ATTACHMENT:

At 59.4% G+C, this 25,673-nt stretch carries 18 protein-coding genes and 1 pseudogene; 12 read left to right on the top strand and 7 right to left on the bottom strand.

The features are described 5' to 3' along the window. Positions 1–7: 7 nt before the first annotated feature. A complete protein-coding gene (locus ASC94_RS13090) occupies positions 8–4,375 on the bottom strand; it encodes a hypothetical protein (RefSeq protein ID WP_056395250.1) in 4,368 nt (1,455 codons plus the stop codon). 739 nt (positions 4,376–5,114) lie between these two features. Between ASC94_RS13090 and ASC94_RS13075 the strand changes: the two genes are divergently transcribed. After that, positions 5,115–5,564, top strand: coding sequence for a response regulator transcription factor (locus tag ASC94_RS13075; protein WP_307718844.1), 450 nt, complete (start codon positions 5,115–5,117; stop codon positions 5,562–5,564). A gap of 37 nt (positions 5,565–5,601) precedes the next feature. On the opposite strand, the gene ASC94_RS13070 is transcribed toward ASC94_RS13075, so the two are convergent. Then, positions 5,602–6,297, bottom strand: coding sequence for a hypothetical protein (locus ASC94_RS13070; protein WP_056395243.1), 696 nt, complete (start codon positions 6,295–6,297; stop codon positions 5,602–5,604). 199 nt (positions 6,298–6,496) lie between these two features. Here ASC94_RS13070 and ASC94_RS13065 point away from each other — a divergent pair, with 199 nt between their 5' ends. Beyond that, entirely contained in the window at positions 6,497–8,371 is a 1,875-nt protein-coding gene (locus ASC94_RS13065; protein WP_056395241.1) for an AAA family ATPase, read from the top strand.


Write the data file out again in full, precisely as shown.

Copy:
At 59.4% G+C, this 25,673-nt stretch carries 18 protein-coding genes and 1 pseudogene; 12 read left to right on the top strand and 7 right to left on the bottom strand.

The features are described 5' to 3' along the window. Positions 1–7: 7 nt before the first annotated feature. A complete protein-coding gene (locus ASC94_RS13090) occupies positions 8–4,375 on the bottom strand; it encodes a hypothetical protein (RefSeq protein ID WP_056395250.1) in 4,368 nt (1,455 codons plus the stop codon). 739 nt (positions 4,376–5,114) lie between these two features. Between ASC94_RS13090 and ASC94_RS13075 the strand changes: the two genes are divergently transcribed. After that, positions 5,115–5,564, top strand: coding sequence for a response regulator transcription factor (locus tag ASC94_RS13075; protein WP_307718844.1), 450 nt, complete (start codon positions 5,115–5,117; stop codon positions 5,562–5,564). A gap of 37 nt (positions 5,565–5,601) precedes the next feature. On the opposite strand, the gene ASC94_RS13070 is transcribed toward ASC94_RS13075, so the two are convergent. Then, positions 5,602–6,297, bottom strand: coding sequence for a hypothetical protein (locus ASC94_RS13070; protein WP_056395243.1), 696 nt, complete (start codon positions 6,295–6,297; stop codon positions 5,602–5,604). 199 nt (positions 6,298–6,496) lie between these two features. Here ASC94_RS13070 and ASC94_RS13065 point away from each other — a divergent pair, with 199 nt between their 5' ends. Beyond that, entirely contained in the window at positions 6,497–8,371 is a 1,875-nt protein-coding gene (locus ASC94_RS13065; protein WP_056395241.1) for an AAA family ATPase, read from the top strand.